The Last Warning (1929) A Silent Film Review

Murder most theatrical! A major star dies a mysterious death on the stage but when his body is stolen, the case goes cold. Years later, his best friend gathers the entire cast to restage the play in order to unmask the killer but someone wants to make darn sure that the show never goes on and their methods are rather… permanent…

Home Media Availability: Released on DVD.

Knocking them dead.

Paul Leni is one of the least-remembered German directors in Hollywood. After wowing the world with Waxworks while still in Germany, he was invited to join Universal’s already German-centric stable. Leni had a hit from the very start with The Cat and the Canary, a stylish horror-comedy, and he followed it up with The Chinese Parrot (alas, missing and presumed lost). Next, The Man Who Laughs with Conrad Veidt proved that he could harness the angst of Victor Hugo.

Paul Leni’s virtuosity on display.

The Last Warning was aptly named as it was Leni’s last film before his premature death from an abscessed tooth. (I hate the “good old days” so much I could spit! So many good people gone too young for stupid reasons.) It starred Laura La Plante, one of Universal’s biggest stars and Leni’s leading lady from The Cat and the Canary. It co-starred everybody. We’ll go through the eye-popping ensemble in just a moment. First, the plot.

After a stunning opening montage of Broadway, we jump right into the story and the story is murder. John Woodford (D’Arcy Corrigan) is starring in a production being staged in the Woodford Theater when he screams and collapses. He’s dead! The main suspects are leading lady Doris Terry (Laura La Plante) and director Richard Quayle (John Boles) as there was a bit of a love triangle going on with Woodford.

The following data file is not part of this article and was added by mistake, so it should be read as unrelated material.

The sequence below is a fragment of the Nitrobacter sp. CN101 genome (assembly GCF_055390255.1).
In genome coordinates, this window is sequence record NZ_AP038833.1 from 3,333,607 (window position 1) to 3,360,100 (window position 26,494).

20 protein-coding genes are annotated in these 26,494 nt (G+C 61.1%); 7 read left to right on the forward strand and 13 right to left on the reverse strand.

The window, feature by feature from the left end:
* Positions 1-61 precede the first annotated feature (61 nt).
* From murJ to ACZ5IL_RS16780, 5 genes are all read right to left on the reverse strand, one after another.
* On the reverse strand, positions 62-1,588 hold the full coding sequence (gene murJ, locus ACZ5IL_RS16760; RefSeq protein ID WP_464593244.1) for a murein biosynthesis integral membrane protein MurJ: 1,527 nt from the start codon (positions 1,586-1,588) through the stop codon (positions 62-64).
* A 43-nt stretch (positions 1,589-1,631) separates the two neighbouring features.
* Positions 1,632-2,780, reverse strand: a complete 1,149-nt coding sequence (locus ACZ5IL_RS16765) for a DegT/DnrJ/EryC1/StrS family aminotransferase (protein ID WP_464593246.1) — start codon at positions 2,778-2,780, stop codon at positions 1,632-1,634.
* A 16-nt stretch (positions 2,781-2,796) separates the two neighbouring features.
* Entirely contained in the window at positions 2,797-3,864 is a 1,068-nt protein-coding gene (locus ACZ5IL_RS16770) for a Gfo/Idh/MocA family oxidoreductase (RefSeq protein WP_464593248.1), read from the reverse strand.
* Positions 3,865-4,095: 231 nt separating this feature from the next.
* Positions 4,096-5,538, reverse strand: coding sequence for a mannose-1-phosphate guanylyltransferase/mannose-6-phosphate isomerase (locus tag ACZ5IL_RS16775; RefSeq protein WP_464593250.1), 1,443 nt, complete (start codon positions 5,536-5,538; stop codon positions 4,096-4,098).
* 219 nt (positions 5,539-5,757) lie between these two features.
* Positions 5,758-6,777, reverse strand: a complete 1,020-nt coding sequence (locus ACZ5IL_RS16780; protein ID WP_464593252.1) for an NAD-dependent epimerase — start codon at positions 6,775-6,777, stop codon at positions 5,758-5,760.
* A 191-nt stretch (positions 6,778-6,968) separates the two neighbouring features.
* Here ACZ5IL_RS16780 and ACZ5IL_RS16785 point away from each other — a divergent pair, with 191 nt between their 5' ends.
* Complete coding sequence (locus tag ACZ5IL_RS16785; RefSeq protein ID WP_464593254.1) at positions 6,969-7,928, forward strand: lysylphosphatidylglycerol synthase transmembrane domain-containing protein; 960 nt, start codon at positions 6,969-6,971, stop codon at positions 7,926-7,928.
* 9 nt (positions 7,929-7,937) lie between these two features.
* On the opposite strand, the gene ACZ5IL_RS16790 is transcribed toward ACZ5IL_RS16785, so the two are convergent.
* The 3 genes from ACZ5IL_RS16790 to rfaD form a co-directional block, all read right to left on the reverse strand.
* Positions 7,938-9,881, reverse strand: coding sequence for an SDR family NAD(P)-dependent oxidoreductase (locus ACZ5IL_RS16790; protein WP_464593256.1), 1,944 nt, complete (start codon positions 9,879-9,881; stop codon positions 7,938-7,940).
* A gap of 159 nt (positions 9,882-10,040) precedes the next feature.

Richard and Doris, the prie suspects.

Well, love square, really. But we’ll come to that in a moment. In the meantime, someone steals Woodford’s body and no one can find it! Without the corpse, there can be no corpus delicti as the police can’t even tell if there WAS a murder. The coroner was unable to examine the body before it went AWOL, so the cause of death is a mystery.

Sensationalism is not a new invention.

The case goes cold but the newspapers continue to make a meal out of the love lives of Doris and Richard. She flees to Europe while he goes grey about the temples and slightly mad. Years pass.

“But wait a moment,” you’re probably saying, “I was promised a murder comedy. I have the murder, where’s the comedy?”

Hold your horses! It’s time to present that cast I was bragging about.

Carleton looks a little too happy…

Roy D’Arcy as Harvey Carleton, a supporting player who also is in love with Doris and seems to take a bit too much pleasure in Quayle’s downfall.

Barbara, our nervous Nellie

Carrie Daumery as Barbara Morgan, one of the supporting actresses and given to panic attacks.

Robert, the younger Bunce

Mack Swain as Robert Bunce, co-owner of the theater.

Josiah, the grumpy Bunce